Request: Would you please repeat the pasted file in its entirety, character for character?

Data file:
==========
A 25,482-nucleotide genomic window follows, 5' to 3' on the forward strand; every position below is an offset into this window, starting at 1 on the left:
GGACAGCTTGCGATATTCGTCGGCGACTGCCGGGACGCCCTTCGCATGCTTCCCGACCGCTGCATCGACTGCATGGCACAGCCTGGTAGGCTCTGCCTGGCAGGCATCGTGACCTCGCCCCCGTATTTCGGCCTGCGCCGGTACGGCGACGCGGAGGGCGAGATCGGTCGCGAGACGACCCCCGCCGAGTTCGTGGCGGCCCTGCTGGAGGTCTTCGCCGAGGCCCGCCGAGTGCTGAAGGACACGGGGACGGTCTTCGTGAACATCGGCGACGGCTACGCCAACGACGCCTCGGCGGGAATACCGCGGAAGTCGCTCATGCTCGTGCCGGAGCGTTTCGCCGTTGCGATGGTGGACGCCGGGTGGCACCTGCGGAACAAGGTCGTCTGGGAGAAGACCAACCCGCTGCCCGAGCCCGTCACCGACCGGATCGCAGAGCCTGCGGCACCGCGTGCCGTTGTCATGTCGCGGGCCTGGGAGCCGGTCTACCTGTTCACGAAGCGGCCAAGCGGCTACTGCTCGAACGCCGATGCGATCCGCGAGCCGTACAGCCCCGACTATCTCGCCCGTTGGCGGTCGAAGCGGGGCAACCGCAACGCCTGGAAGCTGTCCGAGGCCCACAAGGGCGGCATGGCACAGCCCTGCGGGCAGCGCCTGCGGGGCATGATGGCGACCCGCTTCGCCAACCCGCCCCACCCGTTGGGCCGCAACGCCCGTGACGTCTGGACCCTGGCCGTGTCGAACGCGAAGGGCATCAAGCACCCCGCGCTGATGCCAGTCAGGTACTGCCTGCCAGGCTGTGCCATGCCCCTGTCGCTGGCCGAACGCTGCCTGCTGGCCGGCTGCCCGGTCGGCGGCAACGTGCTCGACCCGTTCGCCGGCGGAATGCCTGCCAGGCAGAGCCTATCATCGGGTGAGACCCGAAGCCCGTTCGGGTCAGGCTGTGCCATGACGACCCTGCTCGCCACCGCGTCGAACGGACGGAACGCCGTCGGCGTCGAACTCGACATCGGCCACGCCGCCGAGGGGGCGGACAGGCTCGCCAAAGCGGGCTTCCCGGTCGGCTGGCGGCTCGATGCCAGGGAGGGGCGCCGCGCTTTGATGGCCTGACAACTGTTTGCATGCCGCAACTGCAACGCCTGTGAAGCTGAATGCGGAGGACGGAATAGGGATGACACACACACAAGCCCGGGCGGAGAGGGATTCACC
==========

A 25,482-nucleotide genomic window follows, 5' to 3' on the forward strand; every position below is an offset into this window, starting at 1 on the left:
GGACAGCTTGCGATATTCGTCGGCGACTGCCGGGACGCCCTTCGCATGCTTCCCGACCGCTGCATCGACTGCATGGCACAGCCTGGTAGGCTCTGCCTGGCAGGCATCGTGACCTCGCCCCCGTATTTCGGCCTGCGCCGGTACGGCGACGCGGAGGGCGAGATCGGTCGCGAGACGACCCCCGCCGAGTTCGTGGCGGCCCTGCTGGAGGTCTTCGCCGAGGCCCGCCGAGTGCTGAAGGACACGGGGACGGTCTTCGTGAACATCGGCGACGGCTACGCCAACGACGCCTCGGCGGGAATACCGCGGAAGTCGCTCATGCTCGTGCCGGAGCGTTTCGCCGTTGCGATGGTGGACGCCGGGTGGCACCTGCGGAACAAGGTCGTCTGGGAGAAGACCAACCCGCTGCCCGAGCCCGTCACCGACCGGATCGCAGAGCCTGCGGCACCGCGTGCCGTTGTCATGTCGCGGGCCTGGGAGCCGGTCTACCTGTTCACGAAGCGGCCAAGCGGCTACTGCTCGAACGCCGATGCGATCCGCGAGCCGTACAGCCCCGACTATCTCGCCCGTTGGCGGTCGAAGCGGGGCAACCGCAACGCCTGGAAGCTGTCCGAGGCCCACAAGGGCGGCATGGCACAGCCCTGCGGGCAGCGCCTGCGGGGCATGATGGCGACCCGCTTCGCCAACCCGCCCCACCCGTTGGGCCGCAACGCCCGTGACGTCTGGACCCTGGCCGTGTCGAACGCGAAGGGCATCAAGCACCCCGCGCTGATGCCAGTCAGGTACTGCCTGCCAGGCTGTGCCATGCCCCTGTCGCTGGCCGAACGCTGCCTGCTGGCCGGCTGCCCGGTCGGCGGCAACGTGCTCGACCCGTTCGCCGGCGGAATGCCTGCCAGGCAGAGCCTATCATCGGGTGAGACCCGAAGCCCGTTCGGGTCAGGCTGTGCCATGACGACCCTGCTCGCCACCGCGTCGAACGGACGGAACGCCGTCGGCGTCGAACTCGACATCGGCCACGCCGCCGAGGGGGCGGACAGGCTCGCCAAAGCGGGCTTCCCGGTCGGCTGGCGGCTCGATGCCAGGGAGGGGCGCCGCGCTTTGATGGCCTGACAACTGTTTGCATGCCGCAACTGCAACGCCTGTGAAGCTGAATGCGGAGGACGGAATAGGGATGACACACACACAAGCCCGGGCGGAGAGGGATTCACC